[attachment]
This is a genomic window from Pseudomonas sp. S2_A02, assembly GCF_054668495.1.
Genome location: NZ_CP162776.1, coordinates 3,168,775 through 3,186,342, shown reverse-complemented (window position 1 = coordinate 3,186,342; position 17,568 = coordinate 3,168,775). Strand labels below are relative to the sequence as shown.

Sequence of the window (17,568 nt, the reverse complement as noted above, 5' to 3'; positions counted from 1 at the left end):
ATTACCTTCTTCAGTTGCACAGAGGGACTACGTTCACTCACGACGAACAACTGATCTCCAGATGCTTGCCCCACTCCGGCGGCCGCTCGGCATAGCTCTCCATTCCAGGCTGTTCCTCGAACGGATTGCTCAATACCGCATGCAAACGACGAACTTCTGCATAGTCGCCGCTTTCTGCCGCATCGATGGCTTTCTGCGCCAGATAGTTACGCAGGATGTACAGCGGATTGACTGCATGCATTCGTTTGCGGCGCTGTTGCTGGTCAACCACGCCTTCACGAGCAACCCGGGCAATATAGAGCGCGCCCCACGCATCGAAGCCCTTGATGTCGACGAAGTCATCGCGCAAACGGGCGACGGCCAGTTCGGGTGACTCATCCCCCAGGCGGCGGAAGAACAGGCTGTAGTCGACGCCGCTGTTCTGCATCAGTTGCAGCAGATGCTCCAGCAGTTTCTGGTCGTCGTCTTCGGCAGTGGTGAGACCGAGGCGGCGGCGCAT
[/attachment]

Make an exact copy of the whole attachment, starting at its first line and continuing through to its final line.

This is a genomic window from Pseudomonas sp. S2_A02, assembly GCF_054668495.1.
Genome location: NZ_CP162776.1, coordinates 3,168,775 through 3,186,342, shown reverse-complemented (window position 1 = coordinate 3,186,342; position 17,568 = coordinate 3,168,775). Strand labels below are relative to the sequence as shown.

Sequence of the window (17,568 nt, the reverse complement as noted above, 5' to 3'; positions counted from 1 at the left end):
ATTACCTTCTTCAGTTGCACAGAGGGACTACGTTCACTCACGACGAACAACTGATCTCCAGATGCTTGCCCCACTCCGGCGGCCGCTCGGCATAGCTCTCCATTCCAGGCTGTTCCTCGAACGGATTGCTCAATACCGCATGCAAACGACGAACTTCTGCATAGTCGCCGCTTTCTGCCGCATCGATGGCTTTCTGCGCCAGATAGTTACGCAGGATGTACAGCGGATTGACTGCATGCATTCGTTTGCGGCGCTGTTGCTGGTCAACCACGCCTTCACGAGCAACCCGGGCAATATAGAGCGCGCCCCACGCATCGAAGCCCTTGATGTCGACGAAGTCATCGCGCAAACGGGCGACGGCCAGTTCGGGTGACTCATCCCCCAGGCGGCGGAAGAACAGGCTGTAGTCGACGCCGCTGTTCTGCATCAGTTGCAGCAGATGCTCCAGCAGTTTCTGGTCGTCGTCTTCGGCAGTGGTGAGACCGAGGCGGCGGCGCAT